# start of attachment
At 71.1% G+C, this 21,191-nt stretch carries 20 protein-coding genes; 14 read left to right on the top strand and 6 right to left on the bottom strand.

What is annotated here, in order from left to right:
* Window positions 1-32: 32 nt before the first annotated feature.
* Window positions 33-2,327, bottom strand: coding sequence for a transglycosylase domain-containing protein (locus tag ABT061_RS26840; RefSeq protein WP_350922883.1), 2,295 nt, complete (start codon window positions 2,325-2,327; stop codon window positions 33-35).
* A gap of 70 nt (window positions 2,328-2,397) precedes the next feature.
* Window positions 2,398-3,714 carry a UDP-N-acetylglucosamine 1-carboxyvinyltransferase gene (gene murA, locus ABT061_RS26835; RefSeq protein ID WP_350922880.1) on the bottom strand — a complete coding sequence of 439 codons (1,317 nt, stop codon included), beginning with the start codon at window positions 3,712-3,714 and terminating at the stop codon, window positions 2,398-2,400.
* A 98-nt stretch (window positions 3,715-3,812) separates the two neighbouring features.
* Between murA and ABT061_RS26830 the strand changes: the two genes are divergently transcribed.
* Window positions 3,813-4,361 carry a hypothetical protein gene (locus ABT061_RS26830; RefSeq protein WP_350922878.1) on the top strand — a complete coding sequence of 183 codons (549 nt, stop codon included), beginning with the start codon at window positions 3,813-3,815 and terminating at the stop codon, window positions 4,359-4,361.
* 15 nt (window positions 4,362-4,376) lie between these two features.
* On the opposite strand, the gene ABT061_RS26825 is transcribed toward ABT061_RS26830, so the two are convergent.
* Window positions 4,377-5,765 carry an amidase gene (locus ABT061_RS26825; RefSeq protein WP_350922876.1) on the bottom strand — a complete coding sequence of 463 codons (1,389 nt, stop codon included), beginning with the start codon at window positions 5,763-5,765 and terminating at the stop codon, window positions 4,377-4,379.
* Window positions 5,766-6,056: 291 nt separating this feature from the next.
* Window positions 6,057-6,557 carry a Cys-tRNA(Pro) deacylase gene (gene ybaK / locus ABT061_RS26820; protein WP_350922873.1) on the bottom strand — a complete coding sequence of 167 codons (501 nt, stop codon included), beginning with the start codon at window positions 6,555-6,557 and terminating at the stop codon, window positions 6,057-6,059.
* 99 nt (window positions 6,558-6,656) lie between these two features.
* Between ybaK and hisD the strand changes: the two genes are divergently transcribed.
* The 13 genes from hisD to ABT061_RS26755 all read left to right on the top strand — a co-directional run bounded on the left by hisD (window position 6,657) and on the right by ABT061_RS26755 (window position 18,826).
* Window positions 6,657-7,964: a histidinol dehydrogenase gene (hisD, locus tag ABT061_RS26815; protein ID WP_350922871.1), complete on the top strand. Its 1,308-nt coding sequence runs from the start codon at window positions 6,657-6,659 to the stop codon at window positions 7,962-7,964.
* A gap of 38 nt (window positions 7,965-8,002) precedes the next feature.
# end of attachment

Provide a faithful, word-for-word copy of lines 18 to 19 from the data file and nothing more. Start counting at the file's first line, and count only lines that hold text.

* Window positions 6,657-7,964: a histidinol dehydrogenase gene (hisD, locus tag ABT061_RS26815; protein ID WP_350922871.1), complete on the top strand. Its 1,308-nt coding sequence runs from the start codon at window positions 6,657-6,659 to the stop codon at window positions 7,962-7,964.
* A gap of 38 nt (window positions 7,965-8,002) precedes the next feature.